The fourth step of human rights due diligence is communicating about the company’s efforts to prevent and address human rights risks. This means that the company should be prepared to demonstrate the effectiveness of its efforts in practice. There will be a range of audiences for the company to consider, ranging from affected stakeholders to shareholders and investors, to human rights experts to governments and others who are interested in or concerned about the company’s human rights performance. Companies whose operations or business relationships involve severe human rights risks should report formally on their efforts.
Learn more: see all our resource library listings below, as well as specific sections from these comprehensive resources:
May 2017 | Michelle Langlois, Shift; supported by the UK Department for International Development, EY and Hermes Investment Management
This research assesses 74 of the world's largest companies for their maturity in reporting on human rights.
August 2016 | Partners: Mazars, Boston Common Asset Management, Clinique internationale de défense des droits humains de l’Université de Québec à Montréal, EY, Hermes Investment Management, Walden Asset Management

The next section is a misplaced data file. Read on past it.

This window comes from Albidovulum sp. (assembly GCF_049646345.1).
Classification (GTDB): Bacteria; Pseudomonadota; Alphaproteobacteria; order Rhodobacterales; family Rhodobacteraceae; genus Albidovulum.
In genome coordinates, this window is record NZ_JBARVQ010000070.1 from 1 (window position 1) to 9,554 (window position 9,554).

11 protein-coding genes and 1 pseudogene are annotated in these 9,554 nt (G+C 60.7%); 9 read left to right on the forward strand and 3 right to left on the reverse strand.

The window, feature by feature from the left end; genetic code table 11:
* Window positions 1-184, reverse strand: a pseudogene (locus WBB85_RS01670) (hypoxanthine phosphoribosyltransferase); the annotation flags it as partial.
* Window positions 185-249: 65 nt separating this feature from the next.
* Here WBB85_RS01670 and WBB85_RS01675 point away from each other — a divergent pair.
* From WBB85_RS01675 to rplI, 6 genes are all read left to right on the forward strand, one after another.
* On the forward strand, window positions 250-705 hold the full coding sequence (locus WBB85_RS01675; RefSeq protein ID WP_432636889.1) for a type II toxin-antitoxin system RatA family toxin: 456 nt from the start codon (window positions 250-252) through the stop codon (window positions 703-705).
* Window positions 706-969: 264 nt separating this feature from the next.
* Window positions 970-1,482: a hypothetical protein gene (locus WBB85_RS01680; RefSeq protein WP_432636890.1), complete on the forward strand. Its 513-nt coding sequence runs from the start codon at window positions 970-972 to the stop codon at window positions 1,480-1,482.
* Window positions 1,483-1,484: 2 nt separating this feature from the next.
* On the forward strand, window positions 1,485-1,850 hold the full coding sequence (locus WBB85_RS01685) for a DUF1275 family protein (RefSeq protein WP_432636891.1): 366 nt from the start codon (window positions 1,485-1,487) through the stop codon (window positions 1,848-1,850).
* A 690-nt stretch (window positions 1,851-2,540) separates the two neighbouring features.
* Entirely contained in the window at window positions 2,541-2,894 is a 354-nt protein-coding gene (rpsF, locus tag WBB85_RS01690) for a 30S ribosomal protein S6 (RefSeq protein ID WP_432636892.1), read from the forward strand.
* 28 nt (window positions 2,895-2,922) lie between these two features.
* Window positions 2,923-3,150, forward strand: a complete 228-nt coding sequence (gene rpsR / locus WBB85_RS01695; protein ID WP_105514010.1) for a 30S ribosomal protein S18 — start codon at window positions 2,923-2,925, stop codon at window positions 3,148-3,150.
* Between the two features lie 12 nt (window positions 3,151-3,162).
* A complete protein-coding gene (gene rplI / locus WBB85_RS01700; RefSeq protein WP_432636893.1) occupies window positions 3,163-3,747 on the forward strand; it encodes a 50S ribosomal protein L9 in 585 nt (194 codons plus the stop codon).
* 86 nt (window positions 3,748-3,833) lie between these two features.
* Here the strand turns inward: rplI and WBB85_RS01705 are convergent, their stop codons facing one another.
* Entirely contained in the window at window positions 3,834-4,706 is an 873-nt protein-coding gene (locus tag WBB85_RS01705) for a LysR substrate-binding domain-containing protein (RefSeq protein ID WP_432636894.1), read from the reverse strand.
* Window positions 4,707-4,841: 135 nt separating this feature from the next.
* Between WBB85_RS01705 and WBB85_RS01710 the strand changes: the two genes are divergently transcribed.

Through our reporting program we engage with companies, governments, investors and others about how reporting can be a driver of improved business respect for human rights.
February 2016 | Shift and Mazars; UN Guiding Principles Reporting Framework
What are salient human rights issues and why do they matter? This short video introduces the concept and explains how companies should focus on salient issues for both action and reporting.
December 2015 | Shift, UN Global Compact
This webinar explores how business can use the UN Guiding Principles Framework to report in a meaningful way on human rights risks and impacts. The webinar also features speakers from Shift, H&M and Newmont.
July 2015 | Shift
This brief explains how the UK Modern Slavery Act aligns to the Guiding Principles, and how companies can meaningfully and efficiently meet expectations of both the Act and the Guiding Principles.
February 2015 | Shift, Mazars
The UNGP Reporting Framework and its 31 “smart” questions guide a company through the steps they should take to both manage human rights risks and report on them.
July 2014 | Anna Triponel
The UK Financial Reporting Council's new guidance lays out expectations for companies on reporting on human rights.
June 2014 | Shift
This resource analyzes corporate reporting from 43 companies between 2013 and 2014 to examine how they report on human rights in line with expectations of the Guiding Principles.